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Suspect in Mall Plot Sent for Evaluation

Schweddy

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Yahoo News

COLUMBUS, Ohio - A Somali man charged with plotting to blow up a shopping mall has been ordered to undergo psychiatric testing after a court hearing in which he displayed such bizarre behavior that a friend said he is "just the shell of a man."

In the courtroom, Nuradin Abdi pressed his face onto a glass-covered tabletop, jerked his head randomly and muttered as his attorney successfully sought the evaluation before trial begins.

Many of Abdi's supporters who attended Wednesday's hearing said they were disturbed to see his shuffling gait and distracted behavior. Abdi has been held in federal detention since his arrest in November.

"It was like a different person," said his 17-year-old brother, Mohamed AbdiKarani, who said Abdi is innocent. "He looked at me; he didn't know who I was."

Magistrate Mark Abel found that Abdi's behavior in jail and his attorney's difficulties communicating with him made an evaluation necessary since he might not understand the charges against him and might not be able to help defend himself.

Authorities have accused Abdi, 32, of plotting the attack on an undetermined mall with admitted al-Qaida member Iyman Faris, who is now imprisoned for plans to sabotage the Brooklyn Bridge.

After being helped to a chair, Abdi slammed his face to the glass-covered table and kept it there for a few minutes. During the proceedings, he looked around, smiled at no one in particular, and put his head back on the table.

Abdi also kicked the table, jangled his wrist and ankle shackles and kept pushing his chair back from the table. Toward the end of the hearing, he started muttering.

"The government took a healthy man, and what we have here is a broken man, mentally," said his lawyer, Mahir Sherif. Assistant U.S. Attorney Dana Peters said he did not object to the evaluation but added, "We have no evidence of any abuse of Mr. Abdi."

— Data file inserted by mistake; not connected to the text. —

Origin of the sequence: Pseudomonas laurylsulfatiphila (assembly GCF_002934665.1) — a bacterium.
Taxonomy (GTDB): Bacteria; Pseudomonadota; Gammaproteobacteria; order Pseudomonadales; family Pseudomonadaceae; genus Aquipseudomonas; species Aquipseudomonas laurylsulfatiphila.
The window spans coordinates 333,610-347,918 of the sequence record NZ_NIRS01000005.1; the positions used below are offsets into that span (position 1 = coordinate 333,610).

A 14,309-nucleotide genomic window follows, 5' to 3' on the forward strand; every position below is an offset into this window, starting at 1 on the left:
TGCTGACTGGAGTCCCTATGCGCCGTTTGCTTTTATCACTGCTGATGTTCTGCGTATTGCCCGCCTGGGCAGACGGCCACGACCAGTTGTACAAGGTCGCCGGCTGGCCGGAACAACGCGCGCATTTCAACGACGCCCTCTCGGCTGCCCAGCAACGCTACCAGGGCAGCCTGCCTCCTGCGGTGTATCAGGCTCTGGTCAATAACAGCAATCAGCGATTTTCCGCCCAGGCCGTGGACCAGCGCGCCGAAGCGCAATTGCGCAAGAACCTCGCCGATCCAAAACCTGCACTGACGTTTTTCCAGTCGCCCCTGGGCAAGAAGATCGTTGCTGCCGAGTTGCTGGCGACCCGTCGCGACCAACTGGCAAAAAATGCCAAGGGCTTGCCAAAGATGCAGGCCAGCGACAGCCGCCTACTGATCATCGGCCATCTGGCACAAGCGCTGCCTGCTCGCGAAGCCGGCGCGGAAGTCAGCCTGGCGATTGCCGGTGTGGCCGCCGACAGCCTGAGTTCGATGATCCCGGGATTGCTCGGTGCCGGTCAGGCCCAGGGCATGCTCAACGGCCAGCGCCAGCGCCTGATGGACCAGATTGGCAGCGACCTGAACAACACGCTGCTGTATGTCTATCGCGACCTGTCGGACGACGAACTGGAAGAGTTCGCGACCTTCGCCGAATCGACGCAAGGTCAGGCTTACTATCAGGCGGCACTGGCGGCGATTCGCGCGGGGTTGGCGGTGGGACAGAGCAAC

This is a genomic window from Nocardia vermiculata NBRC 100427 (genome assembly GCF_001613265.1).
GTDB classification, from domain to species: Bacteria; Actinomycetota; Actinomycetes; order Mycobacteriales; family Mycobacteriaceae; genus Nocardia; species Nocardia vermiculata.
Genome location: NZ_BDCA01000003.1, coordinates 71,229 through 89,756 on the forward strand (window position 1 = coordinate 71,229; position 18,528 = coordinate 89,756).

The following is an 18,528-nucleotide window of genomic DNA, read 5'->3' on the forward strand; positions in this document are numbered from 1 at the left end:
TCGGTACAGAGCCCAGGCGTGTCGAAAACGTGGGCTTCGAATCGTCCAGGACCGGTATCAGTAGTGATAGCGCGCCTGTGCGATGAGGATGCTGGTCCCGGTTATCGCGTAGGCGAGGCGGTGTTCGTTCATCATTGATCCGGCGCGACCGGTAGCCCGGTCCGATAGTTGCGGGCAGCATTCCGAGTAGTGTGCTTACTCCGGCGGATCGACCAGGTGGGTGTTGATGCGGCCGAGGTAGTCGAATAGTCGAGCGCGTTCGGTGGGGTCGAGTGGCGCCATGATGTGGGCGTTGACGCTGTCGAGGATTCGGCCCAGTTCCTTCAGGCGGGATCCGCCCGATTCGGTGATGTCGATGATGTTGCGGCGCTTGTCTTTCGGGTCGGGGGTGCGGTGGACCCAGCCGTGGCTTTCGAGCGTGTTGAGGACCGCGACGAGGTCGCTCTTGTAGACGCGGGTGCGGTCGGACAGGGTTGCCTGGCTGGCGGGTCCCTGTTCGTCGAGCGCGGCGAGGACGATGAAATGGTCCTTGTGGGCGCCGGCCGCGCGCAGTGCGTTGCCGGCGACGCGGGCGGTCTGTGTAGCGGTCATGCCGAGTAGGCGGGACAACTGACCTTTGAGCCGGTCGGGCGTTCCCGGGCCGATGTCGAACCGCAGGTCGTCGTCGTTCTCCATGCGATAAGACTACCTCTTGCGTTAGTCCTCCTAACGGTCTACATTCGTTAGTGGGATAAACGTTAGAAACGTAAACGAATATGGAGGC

The transcript of Abel's discussion with attorneys about Abdi's behavior has been sealed, but Abdi acted strangely before and during Wednesday's hearing.

Jad Humeidan, executive director of the Ohio office of the Council on American-Islamic Relations, said Abdi was his friend, and always quick to volunteer to help new Somali immigrants find translators, jobs and housing.

"Just seeing Nuradin in court was an emotional experience," Humeidan said. "This wasn't the Nuradin that we know. This was just the shell of a man."

About 100 supporters, including Abdi's family, filled the seats in the courtroom and stood along the walls. Afterward they joined about 200 other supporters in front of the courthouse, where many waved small American flags and a few held up signs that read "Nuradin is 100 percent innocent" and "Patriot Act Religious Profiling."

Abdi, who operated a small cell phone business, was arrested last November at his apartment. He was held at first on immigration violations; the mall-plot indictment was unsealed Monday.

Sherif said it was too early for him to comment about the charges but added, "It's not beyond the government to make mistakes for whatever reason."

Authorities have a third suspect under surveillance and are trying to determine how many others might have been involved, U.S. Attorney Gregory Lockhart said in published reports Wednesday.

AbdiKarani said his brother was behaving normally the last time he saw him in January, at an immigration hearing in Detroit. "We have no other choice but praying," he said.
 
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What kind of S T U P I D---S H $T is that? The man is acting to try and get away with it. His own brother said he was normal the last time he saw him. I bet you if he was trying to blow Saddam Hussein palace, there wouldn't have been no eval for him. He'd find himself wired with a battery in a wet basement.
 
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